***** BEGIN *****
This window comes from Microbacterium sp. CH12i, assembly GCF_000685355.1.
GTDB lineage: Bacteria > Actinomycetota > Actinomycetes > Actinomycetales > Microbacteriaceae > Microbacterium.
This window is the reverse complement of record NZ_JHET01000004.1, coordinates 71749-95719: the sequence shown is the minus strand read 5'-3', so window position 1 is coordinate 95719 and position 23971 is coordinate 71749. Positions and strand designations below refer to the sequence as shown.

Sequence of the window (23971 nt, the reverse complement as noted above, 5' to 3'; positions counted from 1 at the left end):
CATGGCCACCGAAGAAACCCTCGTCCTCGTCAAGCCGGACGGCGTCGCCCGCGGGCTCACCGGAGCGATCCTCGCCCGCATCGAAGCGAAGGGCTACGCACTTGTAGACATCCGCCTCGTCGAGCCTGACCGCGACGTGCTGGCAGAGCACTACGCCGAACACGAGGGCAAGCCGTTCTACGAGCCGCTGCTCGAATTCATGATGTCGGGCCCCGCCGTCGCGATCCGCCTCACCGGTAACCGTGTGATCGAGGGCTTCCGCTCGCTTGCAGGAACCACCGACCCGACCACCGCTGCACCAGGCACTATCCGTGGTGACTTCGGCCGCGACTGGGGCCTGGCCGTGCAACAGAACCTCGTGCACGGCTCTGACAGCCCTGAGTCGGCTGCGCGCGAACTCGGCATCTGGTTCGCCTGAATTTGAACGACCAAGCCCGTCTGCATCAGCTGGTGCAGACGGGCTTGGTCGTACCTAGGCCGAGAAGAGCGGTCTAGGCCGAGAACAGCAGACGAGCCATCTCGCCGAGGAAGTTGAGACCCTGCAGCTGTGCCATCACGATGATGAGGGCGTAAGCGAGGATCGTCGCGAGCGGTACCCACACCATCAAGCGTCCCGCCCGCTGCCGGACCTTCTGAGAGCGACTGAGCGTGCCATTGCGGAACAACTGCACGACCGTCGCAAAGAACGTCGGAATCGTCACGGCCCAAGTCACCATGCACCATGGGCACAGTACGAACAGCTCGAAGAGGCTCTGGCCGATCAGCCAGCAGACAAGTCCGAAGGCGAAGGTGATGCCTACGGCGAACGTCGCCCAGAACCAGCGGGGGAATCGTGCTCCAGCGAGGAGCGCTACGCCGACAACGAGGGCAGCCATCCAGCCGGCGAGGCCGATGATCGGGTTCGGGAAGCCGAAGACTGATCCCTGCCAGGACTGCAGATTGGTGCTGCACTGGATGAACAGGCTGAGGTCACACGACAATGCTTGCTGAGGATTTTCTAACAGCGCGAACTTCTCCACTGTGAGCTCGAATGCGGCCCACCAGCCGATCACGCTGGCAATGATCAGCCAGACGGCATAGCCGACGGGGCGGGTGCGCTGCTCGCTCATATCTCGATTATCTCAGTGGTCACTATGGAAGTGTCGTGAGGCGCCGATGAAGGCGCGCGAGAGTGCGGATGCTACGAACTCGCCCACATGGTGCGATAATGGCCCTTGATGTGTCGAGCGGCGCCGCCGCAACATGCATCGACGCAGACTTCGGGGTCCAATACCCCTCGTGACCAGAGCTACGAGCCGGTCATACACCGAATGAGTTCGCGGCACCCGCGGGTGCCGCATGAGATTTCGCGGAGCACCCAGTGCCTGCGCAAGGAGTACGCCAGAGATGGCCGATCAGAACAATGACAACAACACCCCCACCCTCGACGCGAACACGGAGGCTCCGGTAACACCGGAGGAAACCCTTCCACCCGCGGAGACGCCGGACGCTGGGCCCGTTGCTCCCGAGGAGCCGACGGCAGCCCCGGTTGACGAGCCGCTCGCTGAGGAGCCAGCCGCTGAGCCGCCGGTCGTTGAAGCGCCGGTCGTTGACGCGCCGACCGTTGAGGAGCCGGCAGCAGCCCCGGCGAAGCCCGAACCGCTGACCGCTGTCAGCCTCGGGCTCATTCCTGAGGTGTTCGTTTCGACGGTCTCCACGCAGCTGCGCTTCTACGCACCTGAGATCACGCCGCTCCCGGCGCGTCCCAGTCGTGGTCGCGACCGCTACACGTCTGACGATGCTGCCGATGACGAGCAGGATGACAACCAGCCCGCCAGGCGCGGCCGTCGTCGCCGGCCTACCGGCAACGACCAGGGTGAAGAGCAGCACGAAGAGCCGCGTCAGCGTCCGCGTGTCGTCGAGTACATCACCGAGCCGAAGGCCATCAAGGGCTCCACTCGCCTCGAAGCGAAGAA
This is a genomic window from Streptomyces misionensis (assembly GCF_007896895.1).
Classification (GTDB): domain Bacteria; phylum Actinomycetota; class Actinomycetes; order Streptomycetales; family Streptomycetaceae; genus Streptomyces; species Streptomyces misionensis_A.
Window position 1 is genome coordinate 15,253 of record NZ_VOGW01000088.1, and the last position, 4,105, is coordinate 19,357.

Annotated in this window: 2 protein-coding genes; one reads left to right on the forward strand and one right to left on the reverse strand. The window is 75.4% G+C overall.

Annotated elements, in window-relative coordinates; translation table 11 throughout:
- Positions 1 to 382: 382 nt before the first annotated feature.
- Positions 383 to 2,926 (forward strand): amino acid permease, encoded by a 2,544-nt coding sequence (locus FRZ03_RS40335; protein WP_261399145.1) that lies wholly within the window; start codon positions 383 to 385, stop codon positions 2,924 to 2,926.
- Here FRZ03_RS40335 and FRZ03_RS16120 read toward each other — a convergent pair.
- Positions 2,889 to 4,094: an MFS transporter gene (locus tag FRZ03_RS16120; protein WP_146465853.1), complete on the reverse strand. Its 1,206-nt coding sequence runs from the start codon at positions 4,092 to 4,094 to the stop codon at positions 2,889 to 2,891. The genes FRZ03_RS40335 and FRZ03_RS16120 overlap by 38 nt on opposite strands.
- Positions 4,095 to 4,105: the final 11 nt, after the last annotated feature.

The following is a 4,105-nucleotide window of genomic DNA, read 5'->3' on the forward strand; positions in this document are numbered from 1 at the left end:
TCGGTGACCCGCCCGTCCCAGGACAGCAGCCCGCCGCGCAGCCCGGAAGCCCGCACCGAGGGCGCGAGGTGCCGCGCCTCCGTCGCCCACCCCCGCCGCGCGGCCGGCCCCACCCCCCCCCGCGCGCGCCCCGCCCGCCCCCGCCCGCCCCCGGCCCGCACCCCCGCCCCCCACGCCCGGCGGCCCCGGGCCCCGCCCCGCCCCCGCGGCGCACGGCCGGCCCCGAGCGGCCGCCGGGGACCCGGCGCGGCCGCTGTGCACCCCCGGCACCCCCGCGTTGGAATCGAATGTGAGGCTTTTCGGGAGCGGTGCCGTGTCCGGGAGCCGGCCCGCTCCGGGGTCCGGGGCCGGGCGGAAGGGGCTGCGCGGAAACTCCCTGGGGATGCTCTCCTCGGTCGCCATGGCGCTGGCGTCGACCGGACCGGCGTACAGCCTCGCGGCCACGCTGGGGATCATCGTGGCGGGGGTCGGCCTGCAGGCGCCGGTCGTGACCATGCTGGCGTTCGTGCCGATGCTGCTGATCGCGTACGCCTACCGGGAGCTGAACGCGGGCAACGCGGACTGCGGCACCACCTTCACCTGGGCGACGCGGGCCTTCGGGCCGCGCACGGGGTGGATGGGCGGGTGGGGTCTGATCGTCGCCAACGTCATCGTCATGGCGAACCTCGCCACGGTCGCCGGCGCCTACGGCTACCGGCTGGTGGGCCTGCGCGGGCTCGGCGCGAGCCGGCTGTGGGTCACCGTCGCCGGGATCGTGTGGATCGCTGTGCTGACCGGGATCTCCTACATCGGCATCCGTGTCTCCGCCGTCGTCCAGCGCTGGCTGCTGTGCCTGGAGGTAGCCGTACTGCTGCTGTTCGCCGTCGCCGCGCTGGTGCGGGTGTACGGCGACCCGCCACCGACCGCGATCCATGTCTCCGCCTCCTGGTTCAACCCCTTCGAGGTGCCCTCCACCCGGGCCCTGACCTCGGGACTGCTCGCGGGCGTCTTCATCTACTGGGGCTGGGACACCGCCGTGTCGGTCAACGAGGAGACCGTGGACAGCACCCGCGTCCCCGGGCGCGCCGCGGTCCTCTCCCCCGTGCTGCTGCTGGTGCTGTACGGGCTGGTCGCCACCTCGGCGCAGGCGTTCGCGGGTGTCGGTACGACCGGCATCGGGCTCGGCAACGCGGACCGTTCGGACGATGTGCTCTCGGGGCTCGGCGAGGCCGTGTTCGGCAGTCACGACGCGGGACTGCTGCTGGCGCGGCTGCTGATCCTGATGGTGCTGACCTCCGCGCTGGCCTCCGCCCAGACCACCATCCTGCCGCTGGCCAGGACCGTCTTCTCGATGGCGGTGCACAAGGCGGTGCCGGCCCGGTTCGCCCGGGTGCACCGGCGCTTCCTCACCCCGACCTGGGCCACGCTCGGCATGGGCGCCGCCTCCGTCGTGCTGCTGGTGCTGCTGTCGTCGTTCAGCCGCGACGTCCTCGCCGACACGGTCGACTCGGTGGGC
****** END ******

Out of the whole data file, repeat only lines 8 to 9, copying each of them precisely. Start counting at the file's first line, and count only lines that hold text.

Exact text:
Window position 1 is genome coordinate 15,253 of record NZ_VOGW01000088.1, and the last position, 4,105, is coordinate 19,357.

Annotated in this window: 2 protein-coding genes; one reads left to right on the forward strand and one right to left on the reverse strand. The window is 75.4% G+C overall.